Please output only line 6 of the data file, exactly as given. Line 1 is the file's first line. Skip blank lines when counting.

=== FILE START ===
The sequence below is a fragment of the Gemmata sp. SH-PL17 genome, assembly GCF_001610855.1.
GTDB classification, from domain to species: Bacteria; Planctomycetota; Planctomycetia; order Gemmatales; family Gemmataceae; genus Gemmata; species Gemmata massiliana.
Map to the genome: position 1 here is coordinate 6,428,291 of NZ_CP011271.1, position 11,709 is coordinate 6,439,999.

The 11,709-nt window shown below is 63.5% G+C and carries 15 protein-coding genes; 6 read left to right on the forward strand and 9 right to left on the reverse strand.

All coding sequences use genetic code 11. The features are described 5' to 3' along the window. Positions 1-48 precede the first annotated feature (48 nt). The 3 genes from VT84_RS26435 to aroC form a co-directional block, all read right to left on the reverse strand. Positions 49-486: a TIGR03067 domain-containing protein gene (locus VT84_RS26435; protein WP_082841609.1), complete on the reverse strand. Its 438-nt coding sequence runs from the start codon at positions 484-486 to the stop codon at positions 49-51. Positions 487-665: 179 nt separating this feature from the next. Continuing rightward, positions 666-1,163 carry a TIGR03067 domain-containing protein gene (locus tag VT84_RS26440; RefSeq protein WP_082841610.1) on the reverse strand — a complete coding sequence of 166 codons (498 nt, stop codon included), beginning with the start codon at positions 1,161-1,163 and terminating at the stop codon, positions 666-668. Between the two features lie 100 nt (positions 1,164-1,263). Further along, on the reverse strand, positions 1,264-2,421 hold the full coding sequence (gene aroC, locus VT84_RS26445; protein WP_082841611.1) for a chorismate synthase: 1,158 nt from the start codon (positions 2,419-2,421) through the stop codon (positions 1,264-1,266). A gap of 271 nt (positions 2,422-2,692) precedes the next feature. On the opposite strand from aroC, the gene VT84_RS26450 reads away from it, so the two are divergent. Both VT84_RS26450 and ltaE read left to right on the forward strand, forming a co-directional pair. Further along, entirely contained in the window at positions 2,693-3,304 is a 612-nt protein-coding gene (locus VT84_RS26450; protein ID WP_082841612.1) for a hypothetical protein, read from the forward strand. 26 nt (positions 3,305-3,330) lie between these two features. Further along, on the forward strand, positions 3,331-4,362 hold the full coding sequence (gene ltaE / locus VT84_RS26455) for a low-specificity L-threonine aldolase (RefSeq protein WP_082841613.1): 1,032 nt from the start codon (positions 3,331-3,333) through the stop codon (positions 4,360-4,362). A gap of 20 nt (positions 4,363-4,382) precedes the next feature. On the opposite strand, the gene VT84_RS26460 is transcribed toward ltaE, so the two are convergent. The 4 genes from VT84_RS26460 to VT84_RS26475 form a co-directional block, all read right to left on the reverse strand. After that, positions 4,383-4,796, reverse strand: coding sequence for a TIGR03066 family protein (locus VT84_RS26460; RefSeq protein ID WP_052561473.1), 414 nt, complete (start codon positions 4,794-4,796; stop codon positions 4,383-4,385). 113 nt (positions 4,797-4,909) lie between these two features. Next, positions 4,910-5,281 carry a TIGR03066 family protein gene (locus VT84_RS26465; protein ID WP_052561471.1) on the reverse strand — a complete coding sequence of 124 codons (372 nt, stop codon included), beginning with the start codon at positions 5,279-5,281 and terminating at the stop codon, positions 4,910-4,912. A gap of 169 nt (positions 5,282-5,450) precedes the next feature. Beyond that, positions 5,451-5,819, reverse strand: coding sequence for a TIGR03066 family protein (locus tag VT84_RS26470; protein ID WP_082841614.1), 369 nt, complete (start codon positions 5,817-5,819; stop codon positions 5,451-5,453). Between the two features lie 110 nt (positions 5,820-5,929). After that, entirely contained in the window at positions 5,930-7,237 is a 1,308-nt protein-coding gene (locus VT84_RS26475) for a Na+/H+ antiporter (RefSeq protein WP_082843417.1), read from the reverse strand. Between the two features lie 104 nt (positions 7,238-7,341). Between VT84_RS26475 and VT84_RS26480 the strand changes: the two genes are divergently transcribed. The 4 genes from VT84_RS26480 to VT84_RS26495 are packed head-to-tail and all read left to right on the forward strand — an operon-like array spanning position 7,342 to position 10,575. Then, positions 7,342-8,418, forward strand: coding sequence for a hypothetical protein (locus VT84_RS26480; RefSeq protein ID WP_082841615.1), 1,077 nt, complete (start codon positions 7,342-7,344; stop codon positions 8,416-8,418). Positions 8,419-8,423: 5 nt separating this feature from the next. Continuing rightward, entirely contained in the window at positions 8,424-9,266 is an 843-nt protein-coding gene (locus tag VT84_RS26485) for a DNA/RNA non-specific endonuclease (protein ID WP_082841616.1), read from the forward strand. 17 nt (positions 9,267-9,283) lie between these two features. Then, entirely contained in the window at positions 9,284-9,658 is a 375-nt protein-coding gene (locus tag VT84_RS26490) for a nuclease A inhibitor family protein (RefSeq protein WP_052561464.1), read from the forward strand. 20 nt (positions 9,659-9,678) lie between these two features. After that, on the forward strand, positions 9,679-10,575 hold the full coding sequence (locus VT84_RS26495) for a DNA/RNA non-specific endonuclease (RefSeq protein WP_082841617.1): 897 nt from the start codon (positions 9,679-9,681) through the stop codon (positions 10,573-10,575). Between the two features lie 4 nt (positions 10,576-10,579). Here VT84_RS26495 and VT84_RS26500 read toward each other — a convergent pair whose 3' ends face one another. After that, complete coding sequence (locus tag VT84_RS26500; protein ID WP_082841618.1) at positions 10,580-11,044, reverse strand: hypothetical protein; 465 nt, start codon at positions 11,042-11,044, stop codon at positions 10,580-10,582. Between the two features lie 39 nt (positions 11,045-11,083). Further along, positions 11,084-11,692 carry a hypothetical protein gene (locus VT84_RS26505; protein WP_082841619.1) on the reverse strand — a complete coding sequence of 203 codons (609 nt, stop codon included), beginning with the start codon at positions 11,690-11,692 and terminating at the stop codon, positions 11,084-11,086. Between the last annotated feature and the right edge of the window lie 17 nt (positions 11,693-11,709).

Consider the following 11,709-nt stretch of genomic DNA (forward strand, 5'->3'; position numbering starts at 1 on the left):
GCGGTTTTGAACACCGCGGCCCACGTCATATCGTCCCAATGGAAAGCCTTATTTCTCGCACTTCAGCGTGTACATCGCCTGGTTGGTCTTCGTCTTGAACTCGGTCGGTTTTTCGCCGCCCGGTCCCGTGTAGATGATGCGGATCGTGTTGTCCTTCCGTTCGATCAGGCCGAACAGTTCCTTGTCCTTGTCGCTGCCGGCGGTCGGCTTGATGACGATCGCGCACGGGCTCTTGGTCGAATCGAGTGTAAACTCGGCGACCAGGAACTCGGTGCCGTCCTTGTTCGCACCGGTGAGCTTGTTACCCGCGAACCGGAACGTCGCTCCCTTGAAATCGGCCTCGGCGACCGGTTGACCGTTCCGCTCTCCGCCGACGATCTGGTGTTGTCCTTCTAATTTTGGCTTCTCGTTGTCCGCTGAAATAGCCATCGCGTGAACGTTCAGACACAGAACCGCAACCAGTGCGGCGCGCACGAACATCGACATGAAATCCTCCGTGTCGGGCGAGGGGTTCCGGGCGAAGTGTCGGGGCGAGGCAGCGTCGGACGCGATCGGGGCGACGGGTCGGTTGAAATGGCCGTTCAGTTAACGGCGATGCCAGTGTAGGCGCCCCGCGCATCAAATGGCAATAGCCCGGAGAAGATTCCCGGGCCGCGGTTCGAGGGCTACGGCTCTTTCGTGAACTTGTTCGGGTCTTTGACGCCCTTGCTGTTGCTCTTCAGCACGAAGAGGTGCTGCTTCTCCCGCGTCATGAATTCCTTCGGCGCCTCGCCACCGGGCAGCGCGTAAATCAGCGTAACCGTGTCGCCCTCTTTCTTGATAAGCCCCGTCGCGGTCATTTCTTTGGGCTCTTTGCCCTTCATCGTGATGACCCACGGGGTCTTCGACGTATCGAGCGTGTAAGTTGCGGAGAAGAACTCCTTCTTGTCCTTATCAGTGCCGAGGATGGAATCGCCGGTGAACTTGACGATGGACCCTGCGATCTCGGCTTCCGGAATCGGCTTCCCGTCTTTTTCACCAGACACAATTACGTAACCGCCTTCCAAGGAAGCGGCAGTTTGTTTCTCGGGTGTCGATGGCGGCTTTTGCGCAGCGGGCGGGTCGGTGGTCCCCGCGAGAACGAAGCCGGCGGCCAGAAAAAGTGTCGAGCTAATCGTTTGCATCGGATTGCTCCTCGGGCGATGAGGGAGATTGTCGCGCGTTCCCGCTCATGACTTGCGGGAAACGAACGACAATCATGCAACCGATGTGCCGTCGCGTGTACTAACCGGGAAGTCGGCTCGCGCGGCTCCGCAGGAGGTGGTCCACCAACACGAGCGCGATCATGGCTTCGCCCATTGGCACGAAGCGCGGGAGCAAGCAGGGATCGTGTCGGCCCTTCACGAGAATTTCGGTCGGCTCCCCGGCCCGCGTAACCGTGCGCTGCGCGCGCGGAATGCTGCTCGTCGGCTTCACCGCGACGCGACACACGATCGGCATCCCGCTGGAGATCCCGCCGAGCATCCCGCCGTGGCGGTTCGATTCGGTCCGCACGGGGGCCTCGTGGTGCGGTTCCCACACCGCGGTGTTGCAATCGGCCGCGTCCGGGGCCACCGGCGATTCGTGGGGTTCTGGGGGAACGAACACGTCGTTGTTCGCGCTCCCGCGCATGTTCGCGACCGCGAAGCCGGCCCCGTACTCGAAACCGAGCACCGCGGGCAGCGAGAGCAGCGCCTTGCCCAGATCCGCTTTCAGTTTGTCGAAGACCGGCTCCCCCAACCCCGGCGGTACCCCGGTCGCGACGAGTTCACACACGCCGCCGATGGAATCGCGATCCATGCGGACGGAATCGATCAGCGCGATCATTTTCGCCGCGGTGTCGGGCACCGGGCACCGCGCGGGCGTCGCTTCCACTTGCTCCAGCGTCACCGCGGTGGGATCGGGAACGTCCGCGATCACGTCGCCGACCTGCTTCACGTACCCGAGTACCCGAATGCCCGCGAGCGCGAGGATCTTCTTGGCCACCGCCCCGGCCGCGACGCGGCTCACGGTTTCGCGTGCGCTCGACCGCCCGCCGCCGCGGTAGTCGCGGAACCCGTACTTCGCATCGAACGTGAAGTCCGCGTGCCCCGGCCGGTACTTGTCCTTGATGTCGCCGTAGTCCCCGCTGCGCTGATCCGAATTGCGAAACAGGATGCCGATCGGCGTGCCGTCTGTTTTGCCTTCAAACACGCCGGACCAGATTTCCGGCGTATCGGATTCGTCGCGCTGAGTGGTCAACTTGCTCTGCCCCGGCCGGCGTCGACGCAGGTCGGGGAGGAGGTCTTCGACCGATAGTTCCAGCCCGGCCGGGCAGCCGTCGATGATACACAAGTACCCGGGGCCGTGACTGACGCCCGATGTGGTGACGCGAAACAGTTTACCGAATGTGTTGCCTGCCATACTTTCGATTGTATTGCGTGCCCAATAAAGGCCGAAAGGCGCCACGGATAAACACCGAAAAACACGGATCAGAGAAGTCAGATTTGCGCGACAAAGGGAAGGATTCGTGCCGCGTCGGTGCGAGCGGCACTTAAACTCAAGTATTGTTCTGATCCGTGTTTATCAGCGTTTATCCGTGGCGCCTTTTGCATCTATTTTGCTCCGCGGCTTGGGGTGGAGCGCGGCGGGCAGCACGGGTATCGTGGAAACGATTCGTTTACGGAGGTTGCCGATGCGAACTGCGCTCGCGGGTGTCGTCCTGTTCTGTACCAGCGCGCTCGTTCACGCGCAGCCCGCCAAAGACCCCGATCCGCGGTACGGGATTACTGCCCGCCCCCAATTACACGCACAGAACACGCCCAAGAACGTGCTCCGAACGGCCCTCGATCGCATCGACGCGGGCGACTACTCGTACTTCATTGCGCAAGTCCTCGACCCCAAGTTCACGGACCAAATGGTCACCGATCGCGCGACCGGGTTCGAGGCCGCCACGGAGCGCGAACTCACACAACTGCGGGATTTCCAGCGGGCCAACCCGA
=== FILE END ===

Consider the following 11,709-nt stretch of genomic DNA (forward strand, 5'->3'; position numbering starts at 1 on the left):